Tooele Transcript Bulletin – News in Tooele, Utah

January 8, 2013
Beware of hidden persuaders when trying to eat healthy

Now that the holidays are over, some of us look in the mirror and wonder just how to fix what we see. The good eating and festivities of the holidays have taken their toll.

Realistically, for many of us, the holidays probably added only a small amount of weight, but those pounds may just be an addition to problems that were there before.

If you are not among those who over-indulged on the free flowing treats, good for you. Some people are lucky enough to eat whatever they want with no worry about weight gain while others have great self-control, but most adults have to at least pay some attention to the situation.

It doesn’t seem fair that gaining weight is so easy but reversing the process is much harder. Americans are continuing to get heavier, increasing the risk of getting type 2 diabetes, heart disease, stroke, cancer and various other health conditions. Healthy eating can play an important role in helping to avoid excess weight and in losing weight. It can also increase the quality and length of your life. Interesting new research is revealing that part of the reason why it’s so difficult to eat healthy is that “hidden persuaders” can lead you to eat more than you think you’re eating.

According to Dr. Brian Wansink, director of the Cornell Food and Brand Lab, these hidden persuaders include marketing tools.

He said that the size and shape of containers can as much as double the amount of food you consume. In a field study at a Philadelphia movie theater, researchers gave participants free popcorn in large or extra large sizes. Unknown to the participants, they were randomly given popcorn that was either fresh or 10 days old. The researchers found that people eating from the extra-large popcorn containers ate 45 to 50 percent more than those eating from the large ones. Participants even ate 40 to 45 percent more stale popcorn when it was served in bigger containers.

Food descriptions affect your food intake as well. Using creative terms that appeal to the senses makes food more appealing. In an experiment a cafeteria renamed its offerings.

“Seafood filet” and “chocolate cake” became “succulent Italian seafood filet” and “Belgium black forest double chocolate cake” on the menu. People making selections from these more descriptive menus were overwhelmingly more enthusiastic about the food they received. Those making their selections from nondescriptive menus were mostly disappointed. Research shows that this common advertising technique, called descriptive labeling, not only attracts customers to selected menu items, but also causes them to eat more. Maybe giving your dinner foods a fancy name would help encourage kids to eat foods they otherwise might not prefer.

Losing track of how much you’re eating also leads you to eat more. In one study, students at a Super Bowl party in a restaurant were given free all-youcan- eat chicken wings. Plates were bused from some of the tables while bones were left to pile high on others. Those whose plates were not bused ate less. Participants from the bused tables seemed to have a harder time judging how much food they were eating. The researchers concluded that those people who saw reminders of what they were eating consumed less in the end. This conclusion was confirmed by another study showing that people wound up eating less candy when they saw their empty wrappers pile up as they ate.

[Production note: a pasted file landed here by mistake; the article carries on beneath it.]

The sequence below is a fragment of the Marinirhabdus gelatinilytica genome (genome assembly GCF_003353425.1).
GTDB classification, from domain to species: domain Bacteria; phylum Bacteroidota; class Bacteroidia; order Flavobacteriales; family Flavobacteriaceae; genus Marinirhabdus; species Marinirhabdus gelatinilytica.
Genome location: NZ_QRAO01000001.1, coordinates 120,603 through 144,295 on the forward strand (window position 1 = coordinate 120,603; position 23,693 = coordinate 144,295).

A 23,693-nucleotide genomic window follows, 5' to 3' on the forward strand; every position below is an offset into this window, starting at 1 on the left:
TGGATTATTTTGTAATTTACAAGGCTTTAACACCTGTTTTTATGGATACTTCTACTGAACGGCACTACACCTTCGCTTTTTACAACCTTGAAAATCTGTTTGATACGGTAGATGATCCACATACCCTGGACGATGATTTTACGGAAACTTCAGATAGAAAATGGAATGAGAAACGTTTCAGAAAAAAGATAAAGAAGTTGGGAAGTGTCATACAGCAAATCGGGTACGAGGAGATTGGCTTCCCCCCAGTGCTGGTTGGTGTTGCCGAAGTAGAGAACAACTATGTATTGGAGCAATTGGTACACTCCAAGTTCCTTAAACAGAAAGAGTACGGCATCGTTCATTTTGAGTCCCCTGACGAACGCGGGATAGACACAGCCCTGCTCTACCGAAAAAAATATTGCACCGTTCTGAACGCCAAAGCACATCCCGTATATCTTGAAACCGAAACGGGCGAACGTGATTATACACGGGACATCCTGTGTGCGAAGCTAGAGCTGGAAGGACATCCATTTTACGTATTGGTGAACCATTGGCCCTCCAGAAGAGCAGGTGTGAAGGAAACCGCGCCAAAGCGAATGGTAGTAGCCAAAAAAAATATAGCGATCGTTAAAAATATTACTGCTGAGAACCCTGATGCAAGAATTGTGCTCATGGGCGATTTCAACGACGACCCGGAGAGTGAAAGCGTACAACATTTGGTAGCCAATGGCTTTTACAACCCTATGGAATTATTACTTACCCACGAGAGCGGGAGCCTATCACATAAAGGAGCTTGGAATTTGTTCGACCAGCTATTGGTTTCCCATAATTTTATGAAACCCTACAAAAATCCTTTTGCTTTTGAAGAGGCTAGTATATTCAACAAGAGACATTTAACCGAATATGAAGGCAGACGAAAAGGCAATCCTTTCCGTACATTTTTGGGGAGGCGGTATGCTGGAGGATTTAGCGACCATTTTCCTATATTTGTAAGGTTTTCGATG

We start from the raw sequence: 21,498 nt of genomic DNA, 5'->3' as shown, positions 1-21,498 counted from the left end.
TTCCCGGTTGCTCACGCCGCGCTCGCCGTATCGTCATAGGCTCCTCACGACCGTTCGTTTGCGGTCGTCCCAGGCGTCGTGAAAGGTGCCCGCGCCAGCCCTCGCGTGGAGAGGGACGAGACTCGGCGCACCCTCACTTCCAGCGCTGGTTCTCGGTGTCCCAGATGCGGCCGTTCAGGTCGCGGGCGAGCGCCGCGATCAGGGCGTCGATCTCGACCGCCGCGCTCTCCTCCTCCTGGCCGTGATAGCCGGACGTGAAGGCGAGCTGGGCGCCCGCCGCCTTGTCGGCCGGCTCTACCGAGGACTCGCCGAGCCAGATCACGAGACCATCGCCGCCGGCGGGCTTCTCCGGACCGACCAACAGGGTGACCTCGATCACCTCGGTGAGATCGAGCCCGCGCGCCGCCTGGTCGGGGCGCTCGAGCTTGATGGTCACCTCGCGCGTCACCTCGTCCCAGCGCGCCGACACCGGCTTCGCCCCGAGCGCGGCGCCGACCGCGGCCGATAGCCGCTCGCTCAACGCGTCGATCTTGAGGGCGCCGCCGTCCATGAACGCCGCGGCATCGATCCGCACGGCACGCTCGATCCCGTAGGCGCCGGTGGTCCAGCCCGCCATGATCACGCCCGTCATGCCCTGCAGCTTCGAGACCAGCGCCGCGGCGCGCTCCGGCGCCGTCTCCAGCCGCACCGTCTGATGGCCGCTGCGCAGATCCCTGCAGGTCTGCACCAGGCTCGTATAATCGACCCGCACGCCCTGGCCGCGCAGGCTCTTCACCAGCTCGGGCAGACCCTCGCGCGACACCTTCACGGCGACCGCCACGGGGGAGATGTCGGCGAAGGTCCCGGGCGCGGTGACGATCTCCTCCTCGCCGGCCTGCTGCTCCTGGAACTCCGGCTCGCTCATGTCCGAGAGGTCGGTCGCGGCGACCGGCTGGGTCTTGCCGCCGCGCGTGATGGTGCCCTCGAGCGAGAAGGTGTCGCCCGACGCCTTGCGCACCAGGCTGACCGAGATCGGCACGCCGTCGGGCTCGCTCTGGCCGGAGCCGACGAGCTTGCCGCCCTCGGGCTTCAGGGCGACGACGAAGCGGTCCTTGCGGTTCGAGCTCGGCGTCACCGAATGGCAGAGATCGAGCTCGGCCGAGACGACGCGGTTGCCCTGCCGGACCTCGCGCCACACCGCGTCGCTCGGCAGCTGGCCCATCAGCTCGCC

According to Wansink, healthier food doesn’t always lead to healthier eating. Most people know that olive oil is a healthier fat than butter, but it’s not healthier if you eat a lot more of it. Researchers gave a group of diners at an Italian restaurant either butter or olive oil with their bread. Those with the olive oil consumed an average of 16 percent more fat with each slice of bread — but they did eat 19 percent less bread. Wansink stressed the importance of focusing not only on the targeted food but also on the companion foods. Think about eating a healthier meal rather than focusing on separate parts of the meal.

Eating healthy begins with what you buy in the first place. Wansink explained that we are highly influenced by quantities listed in signs. Our minds tend to anchor on the numbers that are suggested to us, and we then adjust our purchase from there.

That’s why signs often list items like “3 for $3” rather than just saying “$1 each.” These signs can end up as much as doubling how much we buy, because we tend to focus only on what to buy when we go shopping, not how much to buy. If you bring home more food than you need, you’ll be tempted to eat more. One ideal way to lose weight is to cut back serving sizes. Choose healthy foods and eat smaller servings. Don’t leave out modest portions of toppings like sour cream. These foods create feelings of satiety so you won’t be back poking through the fridge too soon.

There is much to be said for lingering over dinner to enjoying one another’s company. It is great family time, but eat only what you need. It may be necessary to clear away the food so you don’t keep grazing.

Also, if you need to keep tempting snack foods on hand, it is difficult not to eat them, particularly if they are sitting in plain sight. Try putting them in a place you don’t look often. “By encouraging healthy, mindful eating, we can decrease obesity,” Wansink said.

A keen awareness of all these hidden persuaders is an important step in controlling the amount and quality of food you eat.

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